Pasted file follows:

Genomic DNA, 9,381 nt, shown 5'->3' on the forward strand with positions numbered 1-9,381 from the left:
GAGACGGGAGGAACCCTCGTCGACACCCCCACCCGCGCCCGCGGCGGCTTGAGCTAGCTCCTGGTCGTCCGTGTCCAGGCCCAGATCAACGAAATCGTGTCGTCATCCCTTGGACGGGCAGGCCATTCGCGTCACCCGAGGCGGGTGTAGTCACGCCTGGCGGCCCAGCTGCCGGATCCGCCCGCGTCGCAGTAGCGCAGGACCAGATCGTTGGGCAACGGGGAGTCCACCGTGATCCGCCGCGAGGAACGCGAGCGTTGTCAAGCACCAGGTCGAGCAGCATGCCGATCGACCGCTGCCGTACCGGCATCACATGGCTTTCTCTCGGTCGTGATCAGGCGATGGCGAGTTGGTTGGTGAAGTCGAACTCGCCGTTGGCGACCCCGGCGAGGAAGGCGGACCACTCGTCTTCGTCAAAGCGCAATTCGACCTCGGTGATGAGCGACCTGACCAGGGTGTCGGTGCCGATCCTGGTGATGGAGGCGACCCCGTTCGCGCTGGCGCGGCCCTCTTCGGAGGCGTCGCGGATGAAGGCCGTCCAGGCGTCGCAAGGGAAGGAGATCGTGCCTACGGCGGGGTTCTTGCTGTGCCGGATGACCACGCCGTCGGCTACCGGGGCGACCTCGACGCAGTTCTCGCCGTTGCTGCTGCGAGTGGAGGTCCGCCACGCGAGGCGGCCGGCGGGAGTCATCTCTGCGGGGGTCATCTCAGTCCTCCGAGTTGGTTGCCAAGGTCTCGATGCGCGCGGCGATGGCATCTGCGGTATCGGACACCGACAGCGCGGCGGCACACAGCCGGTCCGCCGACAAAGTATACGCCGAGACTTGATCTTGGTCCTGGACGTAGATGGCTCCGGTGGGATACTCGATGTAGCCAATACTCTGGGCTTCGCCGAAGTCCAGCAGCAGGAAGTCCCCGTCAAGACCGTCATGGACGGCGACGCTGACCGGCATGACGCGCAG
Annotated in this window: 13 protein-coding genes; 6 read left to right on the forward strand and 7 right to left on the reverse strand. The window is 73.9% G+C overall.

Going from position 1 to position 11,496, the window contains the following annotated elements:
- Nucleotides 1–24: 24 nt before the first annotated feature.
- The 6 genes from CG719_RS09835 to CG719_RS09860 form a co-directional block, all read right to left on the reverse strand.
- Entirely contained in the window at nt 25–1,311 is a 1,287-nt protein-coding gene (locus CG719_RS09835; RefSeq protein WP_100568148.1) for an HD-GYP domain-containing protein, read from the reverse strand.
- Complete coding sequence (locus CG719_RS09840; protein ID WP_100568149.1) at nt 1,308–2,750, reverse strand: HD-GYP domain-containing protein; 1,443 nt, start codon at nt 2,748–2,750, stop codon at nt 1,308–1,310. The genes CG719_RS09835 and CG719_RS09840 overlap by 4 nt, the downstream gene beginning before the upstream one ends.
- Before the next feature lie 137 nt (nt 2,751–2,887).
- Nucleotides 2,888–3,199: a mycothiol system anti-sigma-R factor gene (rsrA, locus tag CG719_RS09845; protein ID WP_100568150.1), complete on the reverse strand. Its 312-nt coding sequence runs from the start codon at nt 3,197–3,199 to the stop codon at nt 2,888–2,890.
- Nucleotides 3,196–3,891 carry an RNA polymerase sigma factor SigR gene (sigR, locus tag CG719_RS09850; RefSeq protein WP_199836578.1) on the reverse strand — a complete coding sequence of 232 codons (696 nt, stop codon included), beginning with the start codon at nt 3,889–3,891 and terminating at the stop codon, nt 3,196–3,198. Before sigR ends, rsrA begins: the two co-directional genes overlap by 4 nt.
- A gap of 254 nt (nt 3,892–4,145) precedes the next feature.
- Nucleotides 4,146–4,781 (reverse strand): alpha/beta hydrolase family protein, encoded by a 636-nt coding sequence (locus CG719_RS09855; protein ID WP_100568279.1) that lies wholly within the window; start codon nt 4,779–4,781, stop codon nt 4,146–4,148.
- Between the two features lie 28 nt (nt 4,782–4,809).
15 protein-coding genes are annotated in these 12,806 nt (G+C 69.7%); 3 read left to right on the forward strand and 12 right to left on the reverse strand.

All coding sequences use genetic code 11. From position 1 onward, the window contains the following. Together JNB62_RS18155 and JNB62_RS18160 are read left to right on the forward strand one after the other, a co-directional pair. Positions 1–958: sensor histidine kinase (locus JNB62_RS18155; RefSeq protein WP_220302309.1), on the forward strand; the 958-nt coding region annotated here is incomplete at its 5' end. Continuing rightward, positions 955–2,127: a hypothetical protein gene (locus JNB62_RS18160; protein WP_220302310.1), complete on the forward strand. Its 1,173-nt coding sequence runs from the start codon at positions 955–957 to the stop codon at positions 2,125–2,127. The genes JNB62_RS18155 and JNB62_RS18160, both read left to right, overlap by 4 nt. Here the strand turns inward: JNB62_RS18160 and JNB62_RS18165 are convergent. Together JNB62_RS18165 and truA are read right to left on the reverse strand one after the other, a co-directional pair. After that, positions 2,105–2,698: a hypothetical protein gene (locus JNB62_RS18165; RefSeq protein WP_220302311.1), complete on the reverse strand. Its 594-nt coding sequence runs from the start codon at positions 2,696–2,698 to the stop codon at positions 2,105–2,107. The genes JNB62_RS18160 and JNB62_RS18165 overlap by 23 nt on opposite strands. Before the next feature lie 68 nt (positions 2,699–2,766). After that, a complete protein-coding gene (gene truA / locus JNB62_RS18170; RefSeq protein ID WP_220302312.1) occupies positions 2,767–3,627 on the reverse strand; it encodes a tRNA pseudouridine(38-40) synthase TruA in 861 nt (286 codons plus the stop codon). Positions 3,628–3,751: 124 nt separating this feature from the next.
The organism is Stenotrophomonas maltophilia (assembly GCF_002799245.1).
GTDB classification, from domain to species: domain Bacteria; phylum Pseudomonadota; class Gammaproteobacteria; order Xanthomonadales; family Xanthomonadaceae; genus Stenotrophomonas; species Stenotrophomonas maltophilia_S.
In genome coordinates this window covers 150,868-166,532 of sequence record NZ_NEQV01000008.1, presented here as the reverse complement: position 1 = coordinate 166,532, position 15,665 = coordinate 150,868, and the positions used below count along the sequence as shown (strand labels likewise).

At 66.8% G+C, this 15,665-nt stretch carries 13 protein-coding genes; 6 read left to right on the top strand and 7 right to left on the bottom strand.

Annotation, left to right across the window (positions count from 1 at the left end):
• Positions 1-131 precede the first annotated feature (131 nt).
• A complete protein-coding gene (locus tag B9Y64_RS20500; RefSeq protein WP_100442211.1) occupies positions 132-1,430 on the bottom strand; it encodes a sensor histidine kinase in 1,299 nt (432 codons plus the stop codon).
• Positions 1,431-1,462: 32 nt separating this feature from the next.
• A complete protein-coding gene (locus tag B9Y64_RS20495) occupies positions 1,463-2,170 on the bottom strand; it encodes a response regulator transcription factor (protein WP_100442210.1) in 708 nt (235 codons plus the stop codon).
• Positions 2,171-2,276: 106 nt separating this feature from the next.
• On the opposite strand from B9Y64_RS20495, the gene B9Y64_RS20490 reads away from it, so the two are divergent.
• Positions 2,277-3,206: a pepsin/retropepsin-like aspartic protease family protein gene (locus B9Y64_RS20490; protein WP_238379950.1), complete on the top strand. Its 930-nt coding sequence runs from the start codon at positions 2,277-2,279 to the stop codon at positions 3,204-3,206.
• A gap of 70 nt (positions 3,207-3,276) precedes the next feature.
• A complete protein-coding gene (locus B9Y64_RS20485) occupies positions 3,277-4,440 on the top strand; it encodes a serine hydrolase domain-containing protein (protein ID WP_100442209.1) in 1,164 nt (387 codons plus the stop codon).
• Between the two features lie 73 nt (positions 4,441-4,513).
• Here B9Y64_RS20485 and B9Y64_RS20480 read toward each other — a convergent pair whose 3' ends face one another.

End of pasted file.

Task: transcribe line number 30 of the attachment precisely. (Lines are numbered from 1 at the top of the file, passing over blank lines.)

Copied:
• A complete protein-coding gene (locus B9Y64_RS20485) occupies positions 3,277-4,440 on the top strand; it encodes a serine hydrolase domain-containing protein (protein ID WP_100442209.1) in 1,164 nt (387 codons plus the stop codon).